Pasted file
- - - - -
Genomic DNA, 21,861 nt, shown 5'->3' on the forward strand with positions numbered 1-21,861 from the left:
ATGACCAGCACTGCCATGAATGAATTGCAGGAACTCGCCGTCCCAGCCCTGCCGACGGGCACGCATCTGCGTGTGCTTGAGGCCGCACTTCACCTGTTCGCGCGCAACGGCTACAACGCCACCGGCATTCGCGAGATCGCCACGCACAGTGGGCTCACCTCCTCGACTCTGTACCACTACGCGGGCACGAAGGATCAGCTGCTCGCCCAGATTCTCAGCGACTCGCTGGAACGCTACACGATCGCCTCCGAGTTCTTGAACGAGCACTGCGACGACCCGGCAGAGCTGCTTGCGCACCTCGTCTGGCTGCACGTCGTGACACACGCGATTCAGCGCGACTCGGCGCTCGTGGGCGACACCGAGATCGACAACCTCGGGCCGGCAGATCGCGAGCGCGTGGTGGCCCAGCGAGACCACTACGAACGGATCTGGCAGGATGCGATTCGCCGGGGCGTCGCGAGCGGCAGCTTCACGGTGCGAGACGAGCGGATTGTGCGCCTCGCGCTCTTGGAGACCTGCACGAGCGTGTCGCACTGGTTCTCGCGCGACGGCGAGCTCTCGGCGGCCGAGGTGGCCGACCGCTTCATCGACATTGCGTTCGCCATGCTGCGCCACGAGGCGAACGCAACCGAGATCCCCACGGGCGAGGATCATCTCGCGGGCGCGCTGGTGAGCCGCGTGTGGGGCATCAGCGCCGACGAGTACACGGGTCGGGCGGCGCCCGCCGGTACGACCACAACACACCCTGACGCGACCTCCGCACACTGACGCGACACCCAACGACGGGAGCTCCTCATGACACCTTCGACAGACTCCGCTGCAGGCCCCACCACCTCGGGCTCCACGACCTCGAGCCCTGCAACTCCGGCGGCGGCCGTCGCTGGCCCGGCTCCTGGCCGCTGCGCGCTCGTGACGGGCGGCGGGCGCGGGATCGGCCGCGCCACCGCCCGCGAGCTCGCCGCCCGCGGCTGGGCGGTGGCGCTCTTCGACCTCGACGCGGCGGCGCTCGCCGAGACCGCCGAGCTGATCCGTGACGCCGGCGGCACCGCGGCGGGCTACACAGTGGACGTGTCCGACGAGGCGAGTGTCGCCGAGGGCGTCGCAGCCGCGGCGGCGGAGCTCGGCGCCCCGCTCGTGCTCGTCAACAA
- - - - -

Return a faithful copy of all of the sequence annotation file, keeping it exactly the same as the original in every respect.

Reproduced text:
Genomic DNA, 21,861 nt, shown 5'->3' on the forward strand with positions numbered 1-21,861 from the left:
ATGACCAGCACTGCCATGAATGAATTGCAGGAACTCGCCGTCCCAGCCCTGCCGACGGGCACGCATCTGCGTGTGCTTGAGGCCGCACTTCACCTGTTCGCGCGCAACGGCTACAACGCCACCGGCATTCGCGAGATCGCCACGCACAGTGGGCTCACCTCCTCGACTCTGTACCACTACGCGGGCACGAAGGATCAGCTGCTCGCCCAGATTCTCAGCGACTCGCTGGAACGCTACACGATCGCCTCCGAGTTCTTGAACGAGCACTGCGACGACCCGGCAGAGCTGCTTGCGCACCTCGTCTGGCTGCACGTCGTGACACACGCGATTCAGCGCGACTCGGCGCTCGTGGGCGACACCGAGATCGACAACCTCGGGCCGGCAGATCGCGAGCGCGTGGTGGCCCAGCGAGACCACTACGAACGGATCTGGCAGGATGCGATTCGCCGGGGCGTCGCGAGCGGCAGCTTCACGGTGCGAGACGAGCGGATTGTGCGCCTCGCGCTCTTGGAGACCTGCACGAGCGTGTCGCACTGGTTCTCGCGCGACGGCGAGCTCTCGGCGGCCGAGGTGGCCGACCGCTTCATCGACATTGCGTTCGCCATGCTGCGCCACGAGGCGAACGCAACCGAGATCCCCACGGGCGAGGATCATCTCGCGGGCGCGCTGGTGAGCCGCGTGTGGGGCATCAGCGCCGACGAGTACACGGGTCGGGCGGCGCCCGCCGGTACGACCACAACACACCCTGACGCGACCTCCGCACACTGACGCGACACCCAACGACGGGAGCTCCTCATGACACCTTCGACAGACTCCGCTGCAGGCCCCACCACCTCGGGCTCCACGACCTCGAGCCCTGCAACTCCGGCGGCGGCCGTCGCTGGCCCGGCTCCTGGCCGCTGCGCGCTCGTGACGGGCGGCGGGCGCGGGATCGGCCGCGCCACCGCCCGCGAGCTCGCCGCCCGCGGCTGGGCGGTGGCGCTCTTCGACCTCGACGCGGCGGCGCTCGCCGAGACCGCCGAGCTGATCCGTGACGCCGGCGGCACCGCGGCGGGCTACACAGTGGACGTGTCCGACGAGGCGAGTGTCGCCGAGGGCGTCGCAGCCGCGGCGGCGGAGCTCGGCGCCCCGCTCGTGCTCGTCAACAA